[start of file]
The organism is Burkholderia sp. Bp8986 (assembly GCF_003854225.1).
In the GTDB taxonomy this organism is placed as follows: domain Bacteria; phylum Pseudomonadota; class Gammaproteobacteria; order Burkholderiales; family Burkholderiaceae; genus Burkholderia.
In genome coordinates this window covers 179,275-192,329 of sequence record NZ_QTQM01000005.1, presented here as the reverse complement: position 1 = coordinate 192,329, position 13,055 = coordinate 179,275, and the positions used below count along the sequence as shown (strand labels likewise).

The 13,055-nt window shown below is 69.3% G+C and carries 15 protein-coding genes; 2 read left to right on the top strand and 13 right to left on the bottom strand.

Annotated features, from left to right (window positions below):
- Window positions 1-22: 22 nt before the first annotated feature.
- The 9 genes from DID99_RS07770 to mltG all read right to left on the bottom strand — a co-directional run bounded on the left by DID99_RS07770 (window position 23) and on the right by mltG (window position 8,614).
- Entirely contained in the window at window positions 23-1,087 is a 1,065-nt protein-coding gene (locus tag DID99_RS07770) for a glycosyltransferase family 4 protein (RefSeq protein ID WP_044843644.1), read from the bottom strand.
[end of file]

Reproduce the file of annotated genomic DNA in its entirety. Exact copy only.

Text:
The organism is Burkholderia sp. Bp8986 (assembly GCF_003854225.1).
In the GTDB taxonomy this organism is placed as follows: domain Bacteria; phylum Pseudomonadota; class Gammaproteobacteria; order Burkholderiales; family Burkholderiaceae; genus Burkholderia.
In genome coordinates this window covers 179,275-192,329 of sequence record NZ_QTQM01000005.1, presented here as the reverse complement: position 1 = coordinate 192,329, position 13,055 = coordinate 179,275, and the positions used below count along the sequence as shown (strand labels likewise).

The 13,055-nt window shown below is 69.3% G+C and carries 15 protein-coding genes; 2 read left to right on the top strand and 13 right to left on the bottom strand.

Annotated features, from left to right (window positions below):
- Window positions 1-22: 22 nt before the first annotated feature.
- The 9 genes from DID99_RS07770 to mltG all read right to left on the bottom strand — a co-directional run bounded on the left by DID99_RS07770 (window position 23) and on the right by mltG (window position 8,614).
- Entirely contained in the window at window positions 23-1,087 is a 1,065-nt protein-coding gene (locus tag DID99_RS07770) for a glycosyltransferase family 4 protein (RefSeq protein ID WP_044843644.1), read from the bottom strand.